International Standards: An explainer

New Zealand Security Magazine - April-May 2020

Security guard post

Doug McCormick, Security Consultant at Gallagher and NZSA representative on the Joint Technical Committee that produced the new A/NZ access control standard, explains the importance of international standards regimes.

A standard is a document that provides rules, guidelines or characteristics. The use of the term ‘standard’ can be used by anyone. If an individual or company produces a standard document, then it will probably contain proprietary statements, meaning it will apply only to the individual or company’s situation.

In the national and international scenarios, a standard is a document, established by consensus and approved by a recognised body, that provides rules, guidelines or characteristics. The document will have been created by representatives from interested users and producers, who may also be competitors in the business environment. 

Local versus international

New Zealand could produce its own access control standard, but if it did so it would limit choices for the purchaser. If a prospective customer specified a New Zealand standard, then would international suppliers be able to meet this standard?  There would be a cost to show that their product met the standard, which may not warrant the cost of testing for conformance. This limits the customer’s choice.

Because the IEC 60839 standards have an international basis, New Zealand and Australian manufacturers have better access to international markets. Likewise, international manufacturers will have better access to Australasian markets. Also, only having to conform to a limited number of standards keeps conformance costs to as minimum.

By adopting an international standard such as IEC 60839, we are aligning our access control standards with many other countries who have also adopted these standards. 

For international standards, countries are represented to ensure the “playing field is level”. 

International standards bodies are recognised by the World Trade Organisation (WTO), and are required to ensure that standards documents do not create trade barriers or anti-competitive activities.

The IEC 60839 standards were thus produced by an IEC sub-committee consisting of experts from several European countries, Canada and New Zealand. The proposed standard was circulated worldwide and voted in favour of being accepted as an international standard:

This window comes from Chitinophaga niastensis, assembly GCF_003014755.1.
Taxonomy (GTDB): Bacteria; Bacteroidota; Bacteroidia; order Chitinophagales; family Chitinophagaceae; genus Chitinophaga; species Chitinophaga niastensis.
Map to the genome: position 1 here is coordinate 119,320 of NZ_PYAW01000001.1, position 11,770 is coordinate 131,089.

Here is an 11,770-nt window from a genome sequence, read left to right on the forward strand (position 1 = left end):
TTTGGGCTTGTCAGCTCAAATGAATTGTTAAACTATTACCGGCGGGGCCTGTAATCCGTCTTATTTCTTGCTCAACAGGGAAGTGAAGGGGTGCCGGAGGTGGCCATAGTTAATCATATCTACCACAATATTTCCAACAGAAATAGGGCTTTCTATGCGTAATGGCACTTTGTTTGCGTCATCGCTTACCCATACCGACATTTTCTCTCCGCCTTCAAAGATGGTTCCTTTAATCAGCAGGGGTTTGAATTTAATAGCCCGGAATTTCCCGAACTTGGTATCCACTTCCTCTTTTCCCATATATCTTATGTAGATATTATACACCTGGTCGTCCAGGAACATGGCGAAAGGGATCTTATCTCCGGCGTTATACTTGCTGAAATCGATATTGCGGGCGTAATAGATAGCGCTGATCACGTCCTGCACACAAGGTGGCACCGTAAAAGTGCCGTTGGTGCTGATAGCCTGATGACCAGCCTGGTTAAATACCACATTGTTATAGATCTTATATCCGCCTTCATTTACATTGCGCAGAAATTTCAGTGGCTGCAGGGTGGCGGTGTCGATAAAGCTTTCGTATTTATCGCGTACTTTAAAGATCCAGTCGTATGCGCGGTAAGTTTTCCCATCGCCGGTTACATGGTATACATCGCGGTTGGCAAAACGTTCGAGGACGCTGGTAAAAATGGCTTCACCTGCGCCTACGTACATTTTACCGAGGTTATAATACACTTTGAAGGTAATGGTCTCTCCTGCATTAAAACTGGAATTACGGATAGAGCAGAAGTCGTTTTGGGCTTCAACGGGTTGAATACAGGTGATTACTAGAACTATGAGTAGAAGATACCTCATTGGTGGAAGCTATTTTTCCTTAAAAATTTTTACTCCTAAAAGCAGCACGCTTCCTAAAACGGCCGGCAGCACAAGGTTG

• New Zealand (and Australia) have adopted these standards as AS/NZS 60839
  • Europe has adopted these standards as EN IEC 60839
  • Canada has adopted these standards as CAN/ULC 60839
  • South Africa are about to adopt the standard as SANS 60839

If there needs to be local modifications to the standard to meet local regulatory requirements, for example, then the modified standard would be referred to as ‘AS/NZS 60839-xx MOD’, however, this is not the case for the access control standard.

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If a product displays ‘IEC 60839 -xx’ with a different prefix such as AS/NZS, EN, BS EN, CAN/ULC etc, then the product will conform with the IEC document but may have local variations (MOD). The purchaser can rely on the fact that the product meets IEC 60839. Likewise, if a purchaser anywhere in the world specifies their national version, then the AS/NZS version is going to substantially meet their version.

For purchasers of systems, an international standard unlocks a wider choice of suppliers than would be the case if a national standard was imposed. Additionally, if the product indicates conformance with 60839, then under international agreements, you will know what you are getting!

Mandatory versus voluntary

Some standards require mandatory compliance. These usually relate to safety requirements and are dictated by an Act of Parliament. Electrical, fire protection, building etc standards are usually mandatory.

Other standards, such as AS/NZS 60839 and other security standards, provide for voluntary conformance. These standards provide guidance to the product conformance to assist both the manufacturer and the purchaser in determining what can or should be provided by way of product or service. 

Although voluntary, a purchaser may insist that a product conforms with a standard. And while a product will often display a Standards Mark to indicate that it conforms to a specific standard, a purchaser may ask for an independent laboratory report proving conformance.

Proving conformance with a standard can be done at different levels:

  • Self-assessed: the manufacturer or service provider has assessed conformance with the standard themselves.
  • Accredited laboratory assessment: carried out by an independent laboratory that has had its processes certified to comply with ISO/IEC 17011. If the independent laboratory carries IANZ or JAS-ANZ certification, then their testing of a product or service must be recognised internationally by any country who is signatory to the international Mutual Recognition Agreement (MRA).

If a country refuses to accept the report, then there are processes through the International Laboratory Accreditation (ILA) or World Trade Organisation (WTO) to address this.

Doug McCormick, Security Consultant at Gallagher, has three decades of experience in electronic security. He is a member of the IEC Access Control Working Group (TC79, WG11) and New Zealand delegate to the IEC Technical Committee 79 (Electronic Access Control Systems), and he is the immediate past New Zealand Security Association Chair.